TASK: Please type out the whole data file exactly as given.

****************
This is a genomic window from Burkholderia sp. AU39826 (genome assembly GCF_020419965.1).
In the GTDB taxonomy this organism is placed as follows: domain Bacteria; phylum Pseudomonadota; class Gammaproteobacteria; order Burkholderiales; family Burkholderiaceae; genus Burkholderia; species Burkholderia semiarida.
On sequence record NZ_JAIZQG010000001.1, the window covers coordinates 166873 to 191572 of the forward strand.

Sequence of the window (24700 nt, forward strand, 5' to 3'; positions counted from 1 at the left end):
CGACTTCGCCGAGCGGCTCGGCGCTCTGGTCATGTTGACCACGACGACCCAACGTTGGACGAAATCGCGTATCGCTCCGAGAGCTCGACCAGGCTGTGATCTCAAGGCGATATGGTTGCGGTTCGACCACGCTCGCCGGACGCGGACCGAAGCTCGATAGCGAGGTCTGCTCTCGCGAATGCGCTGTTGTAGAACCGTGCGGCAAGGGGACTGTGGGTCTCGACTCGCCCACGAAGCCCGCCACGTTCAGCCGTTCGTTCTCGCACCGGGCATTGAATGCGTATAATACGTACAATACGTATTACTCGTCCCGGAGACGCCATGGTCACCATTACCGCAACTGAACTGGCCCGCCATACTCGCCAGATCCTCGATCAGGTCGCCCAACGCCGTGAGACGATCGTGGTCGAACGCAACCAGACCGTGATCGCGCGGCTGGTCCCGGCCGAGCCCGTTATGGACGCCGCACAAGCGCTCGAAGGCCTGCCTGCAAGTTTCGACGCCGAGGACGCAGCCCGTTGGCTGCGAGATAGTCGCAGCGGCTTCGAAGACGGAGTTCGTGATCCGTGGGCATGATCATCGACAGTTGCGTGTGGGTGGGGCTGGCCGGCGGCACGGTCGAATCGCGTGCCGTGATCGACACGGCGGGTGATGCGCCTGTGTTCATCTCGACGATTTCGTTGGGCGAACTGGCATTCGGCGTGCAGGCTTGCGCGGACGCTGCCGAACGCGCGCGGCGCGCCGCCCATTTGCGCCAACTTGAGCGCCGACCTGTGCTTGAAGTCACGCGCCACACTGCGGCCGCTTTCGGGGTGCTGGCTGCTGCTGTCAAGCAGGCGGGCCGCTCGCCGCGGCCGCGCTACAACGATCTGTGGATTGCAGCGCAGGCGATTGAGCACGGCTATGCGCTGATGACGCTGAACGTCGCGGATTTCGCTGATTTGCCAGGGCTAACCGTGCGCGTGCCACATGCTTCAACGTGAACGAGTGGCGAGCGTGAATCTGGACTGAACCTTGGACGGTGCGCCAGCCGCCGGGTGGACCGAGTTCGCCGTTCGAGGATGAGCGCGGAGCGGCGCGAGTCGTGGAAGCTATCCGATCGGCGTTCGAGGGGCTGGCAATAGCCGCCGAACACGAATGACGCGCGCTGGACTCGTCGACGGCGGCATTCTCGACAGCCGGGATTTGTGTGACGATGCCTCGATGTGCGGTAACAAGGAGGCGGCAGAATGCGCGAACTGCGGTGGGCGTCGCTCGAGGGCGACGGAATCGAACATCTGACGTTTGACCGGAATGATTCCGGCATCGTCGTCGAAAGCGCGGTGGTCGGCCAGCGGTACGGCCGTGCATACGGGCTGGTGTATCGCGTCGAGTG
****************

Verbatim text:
This is a genomic window from Burkholderia sp. AU39826 (genome assembly GCF_020419965.1).
In the GTDB taxonomy this organism is placed as follows: domain Bacteria; phylum Pseudomonadota; class Gammaproteobacteria; order Burkholderiales; family Burkholderiaceae; genus Burkholderia; species Burkholderia semiarida.
On sequence record NZ_JAIZQG010000001.1, the window covers coordinates 166873 to 191572 of the forward strand.

Sequence of the window (24700 nt, forward strand, 5' to 3'; positions counted from 1 at the left end):
CGACTTCGCCGAGCGGCTCGGCGCTCTGGTCATGTTGACCACGACGACCCAACGTTGGACGAAATCGCGTATCGCTCCGAGAGCTCGACCAGGCTGTGATCTCAAGGCGATATGGTTGCGGTTCGACCACGCTCGCCGGACGCGGACCGAAGCTCGATAGCGAGGTCTGCTCTCGCGAATGCGCTGTTGTAGAACCGTGCGGCAAGGGGACTGTGGGTCTCGACTCGCCCACGAAGCCCGCCACGTTCAGCCGTTCGTTCTCGCACCGGGCATTGAATGCGTATAATACGTACAATACGTATTACTCGTCCCGGAGACGCCATGGTCACCATTACCGCAACTGAACTGGCCCGCCATACTCGCCAGATCCTCGATCAGGTCGCCCAACGCCGTGAGACGATCGTGGTCGAACGCAACCAGACCGTGATCGCGCGGCTGGTCCCGGCCGAGCCCGTTATGGACGCCGCACAAGCGCTCGAAGGCCTGCCTGCAAGTTTCGACGCCGAGGACGCAGCCCGTTGGCTGCGAGATAGTCGCAGCGGCTTCGAAGACGGAGTTCGTGATCCGTGGGCATGATCATCGACAGTTGCGTGTGGGTGGGGCTGGCCGGCGGCACGGTCGAATCGCGTGCCGTGATCGACACGGCGGGTGATGCGCCTGTGTTCATCTCGACGATTTCGTTGGGCGAACTGGCATTCGGCGTGCAGGCTTGCGCGGACGCTGCCGAACGCGCGCGGCGCGCCGCCCATTTGCGCCAACTTGAGCGCCGACCTGTGCTTGAAGTCACGCGCCACACTGCGGCCGCTTTCGGGGTGCTGGCTGCTGCTGTCAAGCAGGCGGGCCGCTCGCCGCGGCCGCGCTACAACGATCTGTGGATTGCAGCGCAGGCGATTGAGCACGGCTATGCGCTGATGACGCTGAACGTCGCGGATTTCGCTGATTTGCCAGGGCTAACCGTGCGCGTGCCACATGCTTCAACGTGAACGAGTGGCGAGCGTGAATCTGGACTGAACCTTGGACGGTGCGCCAGCCGCCGGGTGGACCGAGTTCGCCGTTCGAGGATGAGCGCGGAGCGGCGCGAGTCGTGGAAGCTATCCGATCGGCGTTCGAGGGGCTGGCAATAGCCGCCGAACACGAATGACGCGCGCTGGACTCGTCGACGGCGGCATTCTCGACAGCCGGGATTTGTGTGACGATGCCTCGATGTGCGGTAACAAGGAGGCGGCAGAATGCGCGAACTGCGGTGGGCGTCGCTCGAGGGCGACGGAATCGAACATCTGACGTTTGACCGGAATGATTCCGGCATCGTCGTCGAAAGCGCGGTGGTCGGCCAGCGGTACGGCCGTGCATACGGGCTGGTGTATCGCGTCGAGTG